Despite its seeming similarity to the case at bar, the holding in People v. Fuller, is not controlling. In the first place, the commitment in Fuller was an alternative to incarceration for a defendant who either stood accused of committing a crime or had already been tried and found guilty. Here, the patient is before the court solely as a result of his status as a mentally ill person, and there is no benefit to him from the adjudication in the same sense as there was in Fuller. In this situation the "conviction" and the treatment are one and the same. Second, and more important, subsequent to the decision in Fuller, the Supreme Court made it clear that the applicability of due process requirements to civil proceedings depends not on their quasi-criminal nature, but on the deprivation of liberty that may result (see Lassiter v. Dept. of Social Services, 452 U.S. 18, 25, 101 S.Ct. 2153, 2158, 68 L.Ed.2d 640; see also, Heryford v. Parker, 396 F.2d 393 (10th Cir.) ). Since the deprivation of liberty inherent in a civil commitment is obvious, the patient is entitled to due process of law (Addington v. Texas, 441 U.S. 418, 99 S.Ct. 1804, 60 L.Ed.2d 323). The question is whether in light of "any relevant precedents" and after "assessing the several interests that are at stake" (Lassiter, 452 U.S. at 25, 101 S.Ct. at 2158), due process requires the protections the plaintiffs claim.


The historical privilege against self-incrimination is enshrined in both the Fifth Amendment to the United States Constitution and Article I, Section 6 of the New York State Constitution. It is well established that the federal constitutional privilege against self-incrimination applies to the states (see Malloy v. Hogan, 378 U.S. 1, 84 S.Ct. 1489, 12 L.Ed.2d 653). In the absence of some contrary indication from the Court of Appeals, the identical language of the federal and state privilege requires that they be construed identically.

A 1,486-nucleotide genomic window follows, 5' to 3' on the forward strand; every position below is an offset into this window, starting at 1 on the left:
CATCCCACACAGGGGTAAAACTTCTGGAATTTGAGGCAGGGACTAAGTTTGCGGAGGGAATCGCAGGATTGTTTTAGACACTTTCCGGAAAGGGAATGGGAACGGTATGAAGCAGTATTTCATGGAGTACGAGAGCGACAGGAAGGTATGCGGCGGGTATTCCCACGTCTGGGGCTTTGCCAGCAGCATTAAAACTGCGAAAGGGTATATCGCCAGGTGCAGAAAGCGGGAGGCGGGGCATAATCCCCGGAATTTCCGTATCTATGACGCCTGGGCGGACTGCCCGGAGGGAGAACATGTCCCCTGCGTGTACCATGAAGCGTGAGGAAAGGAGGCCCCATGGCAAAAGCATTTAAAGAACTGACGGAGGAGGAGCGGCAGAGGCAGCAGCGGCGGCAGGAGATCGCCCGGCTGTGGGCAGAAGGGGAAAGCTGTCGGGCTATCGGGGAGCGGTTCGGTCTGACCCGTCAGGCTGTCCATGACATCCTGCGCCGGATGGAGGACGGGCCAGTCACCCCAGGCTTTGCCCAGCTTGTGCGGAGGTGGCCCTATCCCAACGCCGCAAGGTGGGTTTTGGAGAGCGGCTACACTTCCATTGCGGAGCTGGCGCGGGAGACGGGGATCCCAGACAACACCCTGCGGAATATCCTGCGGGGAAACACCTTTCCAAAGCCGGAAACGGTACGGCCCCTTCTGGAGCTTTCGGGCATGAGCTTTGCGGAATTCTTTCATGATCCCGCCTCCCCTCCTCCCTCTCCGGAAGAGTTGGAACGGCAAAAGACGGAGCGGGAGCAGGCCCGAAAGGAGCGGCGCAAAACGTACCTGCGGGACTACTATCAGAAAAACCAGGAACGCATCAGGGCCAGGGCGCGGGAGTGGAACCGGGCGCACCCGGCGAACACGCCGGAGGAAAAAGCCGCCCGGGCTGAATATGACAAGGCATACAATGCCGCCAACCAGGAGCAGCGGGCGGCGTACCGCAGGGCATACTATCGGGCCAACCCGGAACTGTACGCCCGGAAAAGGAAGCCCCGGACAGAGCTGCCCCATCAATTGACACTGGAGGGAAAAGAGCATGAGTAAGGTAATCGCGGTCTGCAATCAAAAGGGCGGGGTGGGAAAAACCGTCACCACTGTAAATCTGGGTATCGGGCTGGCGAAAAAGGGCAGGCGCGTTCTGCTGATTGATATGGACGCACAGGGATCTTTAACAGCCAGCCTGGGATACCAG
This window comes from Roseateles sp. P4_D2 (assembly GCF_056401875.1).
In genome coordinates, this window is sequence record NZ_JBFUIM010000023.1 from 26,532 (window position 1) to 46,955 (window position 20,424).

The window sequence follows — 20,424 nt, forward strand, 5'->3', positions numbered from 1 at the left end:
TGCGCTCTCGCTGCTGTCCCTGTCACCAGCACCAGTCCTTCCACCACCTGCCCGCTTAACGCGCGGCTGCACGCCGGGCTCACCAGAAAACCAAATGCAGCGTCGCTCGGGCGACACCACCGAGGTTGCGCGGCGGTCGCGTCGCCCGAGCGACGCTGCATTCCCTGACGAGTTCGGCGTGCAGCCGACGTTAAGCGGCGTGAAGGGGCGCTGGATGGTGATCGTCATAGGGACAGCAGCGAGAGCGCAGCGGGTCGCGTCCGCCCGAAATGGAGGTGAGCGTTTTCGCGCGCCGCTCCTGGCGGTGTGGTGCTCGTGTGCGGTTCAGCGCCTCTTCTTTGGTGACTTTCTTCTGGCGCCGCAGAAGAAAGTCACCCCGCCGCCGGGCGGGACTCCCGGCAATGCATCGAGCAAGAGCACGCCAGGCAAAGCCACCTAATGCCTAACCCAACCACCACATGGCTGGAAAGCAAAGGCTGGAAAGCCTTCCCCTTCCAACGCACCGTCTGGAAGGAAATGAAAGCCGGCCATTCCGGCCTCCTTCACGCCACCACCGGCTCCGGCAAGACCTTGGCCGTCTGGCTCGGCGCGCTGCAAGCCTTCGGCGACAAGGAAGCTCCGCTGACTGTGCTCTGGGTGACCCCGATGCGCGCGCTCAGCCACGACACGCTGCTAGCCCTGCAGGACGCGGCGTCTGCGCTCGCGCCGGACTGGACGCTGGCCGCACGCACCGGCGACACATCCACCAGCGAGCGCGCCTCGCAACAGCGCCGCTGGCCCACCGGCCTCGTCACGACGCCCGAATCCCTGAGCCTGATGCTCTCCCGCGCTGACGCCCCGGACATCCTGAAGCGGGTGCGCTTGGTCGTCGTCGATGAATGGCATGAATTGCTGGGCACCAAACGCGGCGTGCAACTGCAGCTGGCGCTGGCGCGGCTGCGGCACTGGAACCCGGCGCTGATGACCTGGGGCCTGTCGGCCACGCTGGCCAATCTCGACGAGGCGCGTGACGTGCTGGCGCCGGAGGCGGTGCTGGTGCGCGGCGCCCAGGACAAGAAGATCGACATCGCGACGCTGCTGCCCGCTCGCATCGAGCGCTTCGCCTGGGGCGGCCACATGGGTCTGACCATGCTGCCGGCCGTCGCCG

By their terms, the constitutional privileges against self-incrimination apply only to criminal proceedings. The Supreme Court held long ago, however, that despite this limitation the privilege is "as broad as the mischief against which it seeks to guard" (Counselman v. Hitchcock, 142 U.S. 547, 562, 12 S.Ct. 195, 197, 35 L.Ed. 1110). The privilege therefore extends to any situation in which "the government seeks testimony that will subject its giver to criminal liability" (Garner v. United States, 424 U.S. 648, 655, 96 S.Ct. 1178, 1182, 47 L.Ed.2d 370; Maness v. Meyers, 419 U.S. 449, 95 S.Ct. 584, 42 L.Ed.2d 574; NLRB v. Trans Ocean Export Packing Inc., 473 F.2d 612 (9th Cir.) ). Any testimony obtained in violation of the privilege is inadmissible in any future criminal prosecution (Lefkowitz v. Turley, 414 U.S. 70, 94 S.Ct. 316, 38 L.Ed.2d 274).

Unquestionably, the privilege against self-incrimination insulates a patient...